#260 It's brutally simple: made just from pickle and zip

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By Michael Kennedy and Brian Okken. Discovered by Player FM and our community — copyright is owned by the publisher, not Player FM, and audio is streamed directly from their servers. Hit the Subscribe button to track updates in Player FM, or paste the feed URL into other podcast apps.

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About the show

Sponsored by Shortcut - Get started at shortcut.com/pythonbytes

Special guest: Chris Patti

Brian #1: Using cog to update --help in a Markdown README file

  • Simon Willison
  • I’ve wanted to have a use case for Ned Batchelder’s cog
    • Cog is a utility that looks for specially blocks
 [[[cog some code ]]] 

and

 [[[end]]] 
  • These block can be in comments, [HTML_REMOVED] for markdown.
  • When you run cog on a file, it runs the “some code” and puts the output after the middle ]]] and before the [[[end]]].
  • Simon has come up with an excellent use, running --help and capturing the output for a README.md file for a CLI project.
  • He even wrote a test, pytest of course, to check if the README.md needs updated.

Michael #2: An oral history of Bank Python

  • Bank Python implementations are effectively proprietary forks of the entire Python ecosystem which are in use at many (but not all) of the biggest investment banks.
  • The first thing to know about Minerva is that it is built on a global database of Python objects.
    • Barbara is a simple key value store with a hierarchical key space. It's brutally simple: made just from pickle and zip.
  • Applications also commonly store their internal state in Barbara - writing dataclasses straight in and out with only very simple locking and transactions (if any).
  • There is no filesystem available to Minerva scripts and the little bits of data that scripts pick up has to be put into Barbara.
  • Barbara also has some "overlay" features:
 # connect to multiple rings: keys are 'overlaid' in order of # the provided ring names db = barbara.open("middleoffice;ficc;default") # get /Etc/Something from the 'middleoffice' ring if it exists there, # otherwise try 'ficc' and finally the default ring some_obj = db["/Etc/Something"] 
  • Lots of info about modeling with classes (instruments, books, etc)
  • If you understand excel you will be starting to recognize similarities.
  • In Excel, spreadsheets cells are also updated based on their dependencies, also as a directed acyclic graph. Dagger allows people to put their Excel-style modelling calculations into Python, write tests for them, control their versioning without having to mess around with files like CDS-OF-CDS EURO DESK 20180103 Final (final) (2).xlsx.
  • Dagger is a key technology to get financial models out of Excel, into a programming language and under tests and version control.
  • Time to drop a bit of a bombshell: the source code is in Barbara too, not on disk. Remain composed. It's kept in a special Barbara ring called sourcecode.
  • Interesting table structures, like Pandas, but closer to a DB (MnTable)
  • Over time the divergence between Bank Python and Open Source Python grows. Technology churns on both sides, much faster outside than in of course, but they do not get closer.
  • Minerva has its own IDE - no other IDEs work if you keep your source files in a giant global database.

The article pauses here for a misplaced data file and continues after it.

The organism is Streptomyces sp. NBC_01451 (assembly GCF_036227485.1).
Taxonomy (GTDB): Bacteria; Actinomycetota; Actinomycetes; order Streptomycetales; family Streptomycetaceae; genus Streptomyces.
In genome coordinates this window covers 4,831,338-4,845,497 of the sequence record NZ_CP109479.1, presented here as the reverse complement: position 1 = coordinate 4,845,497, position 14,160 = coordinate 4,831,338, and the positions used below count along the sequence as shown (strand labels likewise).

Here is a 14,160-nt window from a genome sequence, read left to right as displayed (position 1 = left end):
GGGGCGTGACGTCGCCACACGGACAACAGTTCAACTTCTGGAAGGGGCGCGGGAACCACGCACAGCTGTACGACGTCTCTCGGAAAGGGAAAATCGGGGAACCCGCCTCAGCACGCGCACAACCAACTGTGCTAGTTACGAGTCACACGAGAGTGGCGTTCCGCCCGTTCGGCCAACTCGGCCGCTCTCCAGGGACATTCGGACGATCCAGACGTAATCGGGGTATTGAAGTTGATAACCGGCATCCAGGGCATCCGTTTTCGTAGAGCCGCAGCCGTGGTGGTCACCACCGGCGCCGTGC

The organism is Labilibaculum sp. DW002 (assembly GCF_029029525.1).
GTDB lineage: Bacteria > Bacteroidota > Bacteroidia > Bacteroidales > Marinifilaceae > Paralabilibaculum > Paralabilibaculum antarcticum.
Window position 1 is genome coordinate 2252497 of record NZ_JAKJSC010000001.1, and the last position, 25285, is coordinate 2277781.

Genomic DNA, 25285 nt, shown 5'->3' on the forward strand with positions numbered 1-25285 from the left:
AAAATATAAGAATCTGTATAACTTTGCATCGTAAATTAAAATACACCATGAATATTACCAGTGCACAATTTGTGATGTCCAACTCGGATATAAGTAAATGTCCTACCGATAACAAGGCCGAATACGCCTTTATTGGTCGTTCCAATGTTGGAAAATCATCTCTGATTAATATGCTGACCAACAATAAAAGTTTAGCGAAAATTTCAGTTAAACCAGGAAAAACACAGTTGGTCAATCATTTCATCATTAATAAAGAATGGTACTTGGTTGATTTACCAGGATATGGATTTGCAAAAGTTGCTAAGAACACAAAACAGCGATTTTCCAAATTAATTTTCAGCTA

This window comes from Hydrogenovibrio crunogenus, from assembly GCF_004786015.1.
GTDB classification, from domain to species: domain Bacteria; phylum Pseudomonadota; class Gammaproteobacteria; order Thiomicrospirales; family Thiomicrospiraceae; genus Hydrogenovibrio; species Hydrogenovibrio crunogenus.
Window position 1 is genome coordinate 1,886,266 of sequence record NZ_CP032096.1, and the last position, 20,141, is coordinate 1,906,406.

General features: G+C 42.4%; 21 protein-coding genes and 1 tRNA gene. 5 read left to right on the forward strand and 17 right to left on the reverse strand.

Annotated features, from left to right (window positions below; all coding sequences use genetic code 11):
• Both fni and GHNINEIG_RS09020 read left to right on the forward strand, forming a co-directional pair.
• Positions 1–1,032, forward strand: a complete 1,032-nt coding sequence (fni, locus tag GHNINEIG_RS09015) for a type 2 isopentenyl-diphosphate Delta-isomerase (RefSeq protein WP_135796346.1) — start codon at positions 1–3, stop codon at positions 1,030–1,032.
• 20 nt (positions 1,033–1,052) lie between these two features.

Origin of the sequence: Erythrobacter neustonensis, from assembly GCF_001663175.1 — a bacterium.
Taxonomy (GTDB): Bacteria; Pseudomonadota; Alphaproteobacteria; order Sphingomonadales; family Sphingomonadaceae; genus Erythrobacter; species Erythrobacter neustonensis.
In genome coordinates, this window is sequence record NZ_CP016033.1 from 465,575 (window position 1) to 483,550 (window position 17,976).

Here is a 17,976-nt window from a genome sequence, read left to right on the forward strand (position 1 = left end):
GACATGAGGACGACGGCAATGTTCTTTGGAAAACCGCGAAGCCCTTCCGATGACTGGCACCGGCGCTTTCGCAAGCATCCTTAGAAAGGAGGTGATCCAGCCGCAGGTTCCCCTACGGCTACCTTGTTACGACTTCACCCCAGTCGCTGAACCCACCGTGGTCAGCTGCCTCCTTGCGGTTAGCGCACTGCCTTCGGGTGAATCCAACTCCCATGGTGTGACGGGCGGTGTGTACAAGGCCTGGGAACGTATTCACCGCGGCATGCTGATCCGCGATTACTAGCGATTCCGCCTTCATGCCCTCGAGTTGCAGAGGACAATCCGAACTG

• What I can't understand is why it contains its own web framework. Investment banks have a one-way approach to open source software: (some of) it can come in, but none of it can go out
  • BTW, I “read” this with naturalreaders app

Chris #3: Pyxel

  • Pyxel is a ‘retro gaming console’ written in Python!
  • This might seem old and un-shiny, but the restrictions imposed by the environment gift simplicity
    • Vastly decreased learning time and effort compared to something like Unity or even Pygame
    • Straight forward simple commands, just like it was for micro-computers in the 80s
      • cls(), line(), rect(), circ() etc.
  • Pyxel is somewhat more Python and less console than others like PICO-8 or TIC-80 but this is a feature! Use your regular development environment to build.

Brian #4: How to Ditch Codecov for Python Projects

  • Hynek Schlawack
  • Codecov is a third party service that checks your coverage output and fails a build if coverage dropped.
  • It’s not without issues.
  • Hynek is using coverage.py --fail-under flag in place of this in GitHub actions.
  • It’s not as simple as just adding a flag if you are using --parallel to combine coverage for multiple test runs into one report.
  • Hynek is utilizing the coverage output as an artifact for each test, then pulling them all together in a coverage stage combine and check coverage.
  • He provides the snippet of GH Action, and even links to a working workflow file using this process. Nice!

Michael #5: tiptop (like glances)

  • via Zach Villers
  • tiptop is a command-line system monitoring tool in the spirit of top. It displays various interesting system stats, graphs it, and works on all operating systems.
  • Really nice visualization for your servers
  • Good candidate for pipx install tiptop

Chris #6: pyc64

  • A Commodore 64 emulator written in pure Python!
  • Not 100% complete - screen drawing is PETSCII character mode only
    • This still allows for a lot of interesting apps & exploration
  • Actual machine emulation using py65 - a pure Python 6502 chip emulator!
  • You can pop to a Python REPL from inside the emulator and examine data structures like memory, registers, etc!
  • An incredible example of what Python is capable of
  • 0.6 Mhz with CPython and over 2Mhz with pypy!

Extras

Michael:

Chris:

Joke: I hate how the screens get bright so early this time of year

266 episodes